Karen Tricot Steward

Content Development Director

As Content Development Director, Karen Tricot Steward oversees the creation of news and cultural programming and helps set standards and best practices. She manages content on our website and social media. Karen also coordinates the internship program and collaborates with journalism professors at the University of Arkansas at Little Rock to teach students, helping fulfill public radio’s goal of serving the community by being a place of learning.

She started at KUAR in 2001 as a news reporter. She has also served as local host and news anchor for Morning Edition and All Things Considered.

For her news reporting, she has received several awards from the Arkansas Associated Press for stories on topics like the Little Rock mayoral race and Iraq War veterans in Arkansas. She also won a first place award from the Society of Professional Journalists for investigative reporting. Karen has a B.A. in Journalism from the University of Arkansas at Little Rock.

Phone: 501-569-8491

E-mail: karen@kuar.org

Ways to Connect

Power Bar and Ultra Lounge Mass Shooting
Michael Hibblen / KUAR News

  

Little Rock police say 25 people were shot at a club called the Power Bar and Ultra Lounge early Saturday morning. There were no reported fatalities. Police said three others had injuries that were not from gun shots.  

The club is on the second floor of a building in downtown Little Rock located at 220 West 6th Street. 

Little Rock police say they do not believe the incident was terror-related or involved an active shooter, but resulted from a dispute, which could possibly be gang related. 

Bloomberg via Getty Images

The state's unemployment rate is at a record low of 3.4 %. Susan Price with the Arkansas Department of Workforce Services says unemployment has declined 0.1% every month this year and May figures fell in line.

“We started off the year at a record low rate of 3.8%, so each month has broken and set a new record. Unemployment in Arkansas has actually decreased each month since March 2011," said Susan Price with the Arkansas Department of Workforce Services.

Attorney General Jeff Sessions is testifying before the Senate Intelligence Committee today, as the investigation continues into Russian attempts to influence the 2016 presidential election.

Sessions is expected to take questions about his recusal from the Russia investigation, his own meetings with Russian officials, and what if anything he knew about a private Oval Office meeting between President Trump and fired FBI Director James Comey.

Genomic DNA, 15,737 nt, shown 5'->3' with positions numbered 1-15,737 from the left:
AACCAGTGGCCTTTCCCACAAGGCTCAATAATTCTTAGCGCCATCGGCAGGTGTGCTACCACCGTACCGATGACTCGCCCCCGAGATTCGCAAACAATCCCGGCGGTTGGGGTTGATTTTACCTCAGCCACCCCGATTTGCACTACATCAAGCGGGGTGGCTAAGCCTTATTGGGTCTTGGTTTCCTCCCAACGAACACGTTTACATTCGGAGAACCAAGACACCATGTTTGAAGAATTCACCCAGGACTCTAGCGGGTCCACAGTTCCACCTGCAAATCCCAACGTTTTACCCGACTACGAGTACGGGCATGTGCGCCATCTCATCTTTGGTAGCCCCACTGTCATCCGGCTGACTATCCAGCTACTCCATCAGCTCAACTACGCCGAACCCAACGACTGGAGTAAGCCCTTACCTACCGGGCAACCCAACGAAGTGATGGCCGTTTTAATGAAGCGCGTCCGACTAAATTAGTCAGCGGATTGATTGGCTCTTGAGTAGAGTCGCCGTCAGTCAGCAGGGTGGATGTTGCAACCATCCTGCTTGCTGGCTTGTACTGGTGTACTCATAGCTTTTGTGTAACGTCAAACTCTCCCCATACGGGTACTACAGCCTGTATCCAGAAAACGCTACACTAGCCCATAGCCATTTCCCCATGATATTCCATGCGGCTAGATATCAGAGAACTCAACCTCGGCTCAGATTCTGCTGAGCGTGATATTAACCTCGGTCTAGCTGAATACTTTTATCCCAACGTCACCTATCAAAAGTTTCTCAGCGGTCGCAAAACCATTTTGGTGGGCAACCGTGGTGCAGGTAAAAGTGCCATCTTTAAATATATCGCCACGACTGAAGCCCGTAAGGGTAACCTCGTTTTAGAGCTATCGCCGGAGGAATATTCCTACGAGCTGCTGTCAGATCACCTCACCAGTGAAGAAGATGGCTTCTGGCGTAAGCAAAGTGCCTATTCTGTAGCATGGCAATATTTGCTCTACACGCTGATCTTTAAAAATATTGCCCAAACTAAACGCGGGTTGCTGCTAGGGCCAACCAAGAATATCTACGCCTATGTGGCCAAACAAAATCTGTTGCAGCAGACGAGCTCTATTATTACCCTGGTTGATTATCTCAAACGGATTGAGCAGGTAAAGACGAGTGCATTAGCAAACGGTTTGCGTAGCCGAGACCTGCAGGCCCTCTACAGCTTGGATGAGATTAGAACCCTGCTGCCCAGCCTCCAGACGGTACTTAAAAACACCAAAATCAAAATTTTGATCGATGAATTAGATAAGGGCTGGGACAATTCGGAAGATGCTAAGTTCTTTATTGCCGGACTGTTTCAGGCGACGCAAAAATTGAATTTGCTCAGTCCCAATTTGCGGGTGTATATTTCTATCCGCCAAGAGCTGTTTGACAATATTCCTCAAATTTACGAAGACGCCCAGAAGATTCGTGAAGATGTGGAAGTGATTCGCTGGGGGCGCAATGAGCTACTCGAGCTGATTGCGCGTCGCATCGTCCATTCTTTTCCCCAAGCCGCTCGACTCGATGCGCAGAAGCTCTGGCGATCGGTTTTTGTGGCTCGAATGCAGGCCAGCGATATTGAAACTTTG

Arkansas Republicans are roundly cheering President Trump's decision to join forces with Syria and withdraw from a worldwide climate change accord. Mayors in Little Rock and Fayetteville take a different tone and pledge to keep the course set under the previous administration.

The podcast also delves into the first movement in the 2018 U.S. House race in central Arkansas. Paul Spencer launched an exploratory committee as a Democrat and Natashia Burch Hulsey prepares for an independent bid.

Little Rock Mayor Mark Stodola and Fayetteville Mayor Lioneld Jordan joined a group of mayors from around the nation to condemn President Trump’s decision to withdraw from the Paris Climate Agreement.

They signed an open letter as part of the Mayors National Climate Action Agenda to "adopt, honor and uphold Paris Climate Agreement goals."

Tesla

A high-powered charging station for Tesla electric cars is under construction in Little Rock.

It's meant to fill a large gap in the company's network of Supercharger stations around the country.

Teresa Hendrix, the general manager of the Outlets of Little Rock where the charging station will be housed, says it will finally enable routes through Arkansas.

Sarah Whites-Koditschek / Arkansas Public Media

The execution of inmate Kenneth Williams on Thursday night has prompted calls for an investigation after reports that he was lurching and convulsing about 3 minutes into the lethal injection process.

Williams is the fourth convicted killer put to death in Arkansas over a period of 8 days.

What happened last night, and how is it linked to a controversial drug used in the deadly three-drug cocktail? We'll explain.

A spokesman for the governor, J.R. Davis, and a spokesman for the Arkansas Department of Correction, Soloman Graves, update the media on the status of the execution.
Sarah Whites-Koditschek

Arkansas has carried out its final execution for the month of April.

Eight death row inmates were scheduled to die in less than two weeks in Arkansas in four double executions. Ultimately, four inmates were executed, including one double execution.

Death row inmate Kenneth Williams, 38, was pronounced dead at 11:05 p.m.  The lethal injection began at 10:52 p.m.

Williams' execution, which had been scheduled for 7 p.m., was on hold while the U.S. Supreme Court reviewed legal challenges. It ultimately denied all claims.

Arkansas has carried out its first execution since 2005, just four minutes before the inmate's death warrant was set to expire.

Ledell Lee's execution was scheduled for 7 p.m., but an evening of appeals kept him alive longer. The U.S. Supreme Court nearly halted his execution at one point in the evening but ultimately decided, 5 to 4, that the state could proceed.

"A lethal injection was administered at 11:44 p.m. and the coroner pronounced Ledell Lee dead at 11:56 p.m.," announced Soloman Graves, a spokesman for the Arkansas Department of Correction.

On Friday, a judge in Arkansas halted the scheduled executions of seven death row inmates. The executions were scheduled to begin today and be carried out over 11 days. The men had been fast-tracked because the state's supply of the controversial drug, midazolam, is set to expire at the end of the month.

Pages